Origin of -cy
Examples from the Web for cy
Contemporary Examples of cy
Cy Twombly, who died yesterday in Rome, was in every way too big for modern art.Death of a Modernist Master
July 6, 2011
A month after meeting Stella, Castelli showed Cy Twombly, another Southerner like Rauschenberg and Johns.The Svengali of Pop Art
May 13, 2010
They are there, they sit there, these canvases by Cy Twombly that seem to be encrusted in the bricks of the walls.Treasures From the Pinault Collection
June 12, 2009
Historical Examples of cy
And now Captain Cy proceeded to, literally, astonish the natives.
Captain Cy explained Bailey's absence in characteristic fashion.
Captain Cy had been, throughout this scene, standing quietly by the table.
Captain Cy was surprised and a little disappointed apparently.
Cy had hired Lawyer Peabody, of Ostable, to look out for his interests.
Word Origin for -cy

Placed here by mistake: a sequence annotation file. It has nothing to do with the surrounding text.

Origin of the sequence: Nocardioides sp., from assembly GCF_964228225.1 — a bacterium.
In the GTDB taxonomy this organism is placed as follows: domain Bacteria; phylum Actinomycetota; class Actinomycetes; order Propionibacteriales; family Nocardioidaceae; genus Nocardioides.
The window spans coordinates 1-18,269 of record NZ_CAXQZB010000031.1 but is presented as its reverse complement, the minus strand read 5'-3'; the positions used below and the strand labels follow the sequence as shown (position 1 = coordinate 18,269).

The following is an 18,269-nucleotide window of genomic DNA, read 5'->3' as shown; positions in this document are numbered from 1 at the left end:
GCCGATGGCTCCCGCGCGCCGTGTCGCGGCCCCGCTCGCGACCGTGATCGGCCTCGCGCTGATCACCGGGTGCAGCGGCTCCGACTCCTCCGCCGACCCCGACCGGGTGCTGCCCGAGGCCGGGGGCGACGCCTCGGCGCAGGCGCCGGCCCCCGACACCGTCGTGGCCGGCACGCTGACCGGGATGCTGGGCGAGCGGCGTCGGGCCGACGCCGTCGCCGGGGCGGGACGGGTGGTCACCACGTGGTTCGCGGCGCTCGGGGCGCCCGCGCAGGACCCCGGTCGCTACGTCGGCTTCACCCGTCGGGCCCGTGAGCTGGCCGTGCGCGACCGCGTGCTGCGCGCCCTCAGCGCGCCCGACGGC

adjective younger (ˈjʌŋɡə) or youngest (ˈjʌŋɡɪst)
- having lived, existed, or been made or known for a relatively short timea young man; a young movement; a young country
- (as collective noun; preceded by the)the young
- (of mountains) formed in the Alpine orogeny and still usually rugged in outline
- another term for youthful (def. 4)
Word Origin for young
"young animals collectively, offspring," late 15c., from young (adj.).
Old English geong "youthful, young," from Proto-Germanic *jungas (cf. Old Saxon and Old Frisian jung, Old Norse ungr, Middle Dutch jonc, Dutch jong, Old High German and German jung, Gothic juggs), from PIE *juwngkos, from PIE root *yeu- "vital force, youthful vigor" (cf. Sanskrit yuva "young," Latin juvenis "young," Lithuanian jaunas, Old Church Slavonic junu, Russian junyj "young," Old Irish oac, Welsh ieuanc "young").
From c.1830-1850, Young France, Young Italy, etc., were loosely applied to "republican agitators" in various monarchies; also, especially in Young England, Young America, used generally for "typical young person of the nation." For Young Turk, see Turk.